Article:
There are tons of free resources to find someone locally or online, who can help with. See if you have a local Chinese learners meetup (meetup.com). With someone being able to answer your immediate questions, you'll feel easier to move forward in the beginning.
Chinese/mandarin is a monosyllabic language. In other words, any syllable corresponds to a character and you can use those characters as building blocks to form words and phrases. The most frequently used words are single syllable (character) word and two-charactered words. And you can start with something you've already known about mandarin, like place names and person names. For instance, you know Beijing （北京）, Shanghai （上海）, Guangzhuo （广州）, Sichuan （四川）, Hunan (湖南）, Menggu （蒙古）, right? If not, take a trip to your local Chinese restaurants and try to order Sichuan Chicken (鸡）, Hunan Beef （牛）, and Mongolia BBQ. Figure out the meaning of each characters as they are the building blocks to form tons of other words. Can you figure out what 南 京is? How about 东 京？(I use Google Translate a lot! shhhhh, my secret.)
For tones, don't feel stressed about it if you feel you don't get it in the beginning. To tell the truth, even many local Chinese cannot pronounce the mandarin tones correctly due to the influence of their own dialects. But guess what, when they string their incorrectly pronounced syllables together, people can make sense out of them as these sounds build up some context. That buys you time to improve your tones and pronunciations.
Take it easy!
Chinese is exactly what you think it is. The mistake I think you make is you assume there must be a shortcut. There isn't. It's hard. Living in China, I can tell you that when you think you understand something it is disheartening to discover people don't pronounce the words like you are learning or they use more common words. Every city and many towns will have their own language and that filters into the Chinese Mandarin you are learning and may make it unrecognizable to you.
Without a good reason to study Chinese you may find it daunting. Constant practice and repetition will help. Even the Chinese can have a difficult time understanding each other. It is common for them to stop for clarification about a sound or word. The result many be that the person being asked writes the character in question before resuming the conversation.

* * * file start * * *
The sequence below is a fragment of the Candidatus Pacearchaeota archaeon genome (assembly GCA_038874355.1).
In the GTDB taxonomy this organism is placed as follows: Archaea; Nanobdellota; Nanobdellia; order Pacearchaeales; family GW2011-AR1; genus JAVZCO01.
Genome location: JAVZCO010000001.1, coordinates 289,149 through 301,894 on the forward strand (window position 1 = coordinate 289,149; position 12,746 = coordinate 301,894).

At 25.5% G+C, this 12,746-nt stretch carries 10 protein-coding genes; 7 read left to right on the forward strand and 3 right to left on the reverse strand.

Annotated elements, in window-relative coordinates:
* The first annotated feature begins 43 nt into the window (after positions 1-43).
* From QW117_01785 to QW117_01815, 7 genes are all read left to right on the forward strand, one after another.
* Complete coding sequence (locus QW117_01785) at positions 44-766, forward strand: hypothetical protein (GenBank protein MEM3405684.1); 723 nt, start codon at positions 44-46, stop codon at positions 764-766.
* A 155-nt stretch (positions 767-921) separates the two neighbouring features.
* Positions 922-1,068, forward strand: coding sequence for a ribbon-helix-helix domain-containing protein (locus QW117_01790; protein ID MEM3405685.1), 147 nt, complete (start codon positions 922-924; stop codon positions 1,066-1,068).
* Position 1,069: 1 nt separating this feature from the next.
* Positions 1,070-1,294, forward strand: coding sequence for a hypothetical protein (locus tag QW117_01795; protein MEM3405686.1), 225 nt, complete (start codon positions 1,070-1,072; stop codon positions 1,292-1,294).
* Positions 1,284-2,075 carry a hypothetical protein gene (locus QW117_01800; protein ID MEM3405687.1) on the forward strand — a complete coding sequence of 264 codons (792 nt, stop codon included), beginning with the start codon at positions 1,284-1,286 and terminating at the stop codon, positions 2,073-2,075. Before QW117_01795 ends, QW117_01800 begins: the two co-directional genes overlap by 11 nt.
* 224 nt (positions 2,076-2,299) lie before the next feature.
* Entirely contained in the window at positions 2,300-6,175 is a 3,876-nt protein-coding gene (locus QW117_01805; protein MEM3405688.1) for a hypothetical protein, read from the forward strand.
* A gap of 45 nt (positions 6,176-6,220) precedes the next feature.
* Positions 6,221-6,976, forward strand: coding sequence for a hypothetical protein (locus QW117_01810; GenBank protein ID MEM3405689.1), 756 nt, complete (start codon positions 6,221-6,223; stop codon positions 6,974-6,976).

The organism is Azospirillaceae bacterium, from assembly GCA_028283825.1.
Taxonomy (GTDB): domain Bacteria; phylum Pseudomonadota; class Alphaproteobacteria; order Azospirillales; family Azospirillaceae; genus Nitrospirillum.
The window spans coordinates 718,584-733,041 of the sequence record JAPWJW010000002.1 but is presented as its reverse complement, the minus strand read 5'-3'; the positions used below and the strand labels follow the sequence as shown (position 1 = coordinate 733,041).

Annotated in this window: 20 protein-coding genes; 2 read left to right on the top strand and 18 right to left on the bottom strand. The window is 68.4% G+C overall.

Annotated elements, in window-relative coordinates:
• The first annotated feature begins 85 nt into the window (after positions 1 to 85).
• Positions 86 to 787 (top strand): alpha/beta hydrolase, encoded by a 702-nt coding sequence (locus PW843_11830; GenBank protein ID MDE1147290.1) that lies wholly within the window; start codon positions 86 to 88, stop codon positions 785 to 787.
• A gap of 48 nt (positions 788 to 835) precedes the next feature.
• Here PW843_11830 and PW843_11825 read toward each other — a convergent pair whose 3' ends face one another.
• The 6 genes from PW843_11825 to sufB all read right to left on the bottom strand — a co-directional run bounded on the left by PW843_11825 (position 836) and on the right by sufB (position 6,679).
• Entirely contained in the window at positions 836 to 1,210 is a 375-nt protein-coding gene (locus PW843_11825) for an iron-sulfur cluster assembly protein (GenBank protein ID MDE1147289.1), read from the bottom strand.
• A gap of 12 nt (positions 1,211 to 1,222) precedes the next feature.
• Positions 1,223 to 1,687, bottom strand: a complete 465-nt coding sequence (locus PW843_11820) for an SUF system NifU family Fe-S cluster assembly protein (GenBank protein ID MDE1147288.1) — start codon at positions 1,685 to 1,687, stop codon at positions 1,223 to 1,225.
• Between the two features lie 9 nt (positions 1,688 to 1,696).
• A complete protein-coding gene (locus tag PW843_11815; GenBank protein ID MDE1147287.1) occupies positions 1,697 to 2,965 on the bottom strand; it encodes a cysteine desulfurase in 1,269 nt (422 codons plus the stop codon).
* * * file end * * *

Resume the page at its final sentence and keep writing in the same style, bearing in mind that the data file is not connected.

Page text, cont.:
Personally I see no reason to learn to speak Chinese without understanding and being able to read the Hanzi (characters). I find the written Hanzi most fun, interesting and challenging.
The Chinese people will respect any attempt to communicate with them in Chinese no matter how small. Keep it up or give it up just make sure what you're doing is enjoyable.
加油 Jiāyóu translates to "add oil" or we might say "come on!" or "you can do it!" to encourage someone. I would recommend an App called Pleco. I love to study the construction of the characters so I can write them properly.
I think you hit the nail on the head when you used the word "motivation." What is your motivation to learn Chinese? I think it needs to be a pretty good one, because if it isn't why would you put in so much work - and believe me - it is a huge amount of work. To learn the thousands of characters and to get the hang of tones takes time. A lot of time. I have spent about an hour a day for the last 4 years learning Mandarin, and certainly not only with Duolingo, and 7 hours a week is the low end od time one needs to spend to become reasonably proficient at Mandarin. You need a good reason to spend so much time. If you have one then just carry on and take as much control as you can over what you are focusing on (check out Hacking Chinese). If you don't have one, then that is what you should be thinking about first.
I suggest you plod along, don't try to go too fast, and just just plugging away with a few lessons very day. The weird symbols will gradually become less weird to your eyes with familiarity and you'll start to see some patterns automatically. And yes, a good chunk of time in Chinese schools is about learning characters ... it takes years!
if you need to have a more fun and organic way of learning you should check chineasy https://www.chineasy.com/ it mostly about learning the meaning of each individual character , still it helps a lot. also don't push yourself to much if you fell you need a break take one , learning a new language doesn't happen over night it takes time , and consistency as long as you still want to learn look for new ways of doing you are still on your way to learn and exciting new language :D
I know you are not looking for "more" but I have found using one or more other services in conjunction to DL to be very helpful. Recycling through the materials with different approaches has given me a better platform to do well with all of them. I like HelloChinese which is also free.
Duolingo sucks at teaching you when you start out. It's something I recently noticed. It sucks, it really does, but Duolingo is definitely not the end all be all, it's simply a great tool to help you in addition to a primary platform. You should look into a tutor who has Mandarin Chinese as their native language or at least an Asian language as their native, and has great teaching skills...either that or try to learn by watching videos. Good luck!
The current version of the Chinese course surely needs improvements. You can try other websites... in the meantime. It looks like you are learning many Asian languages at once. That might have made your learning seem overwhelming. I suggest starting off with Japanese first, IMHO it's a good introduction to the Chinese characters. Also, the Japanese course is better developed than the Chinese one.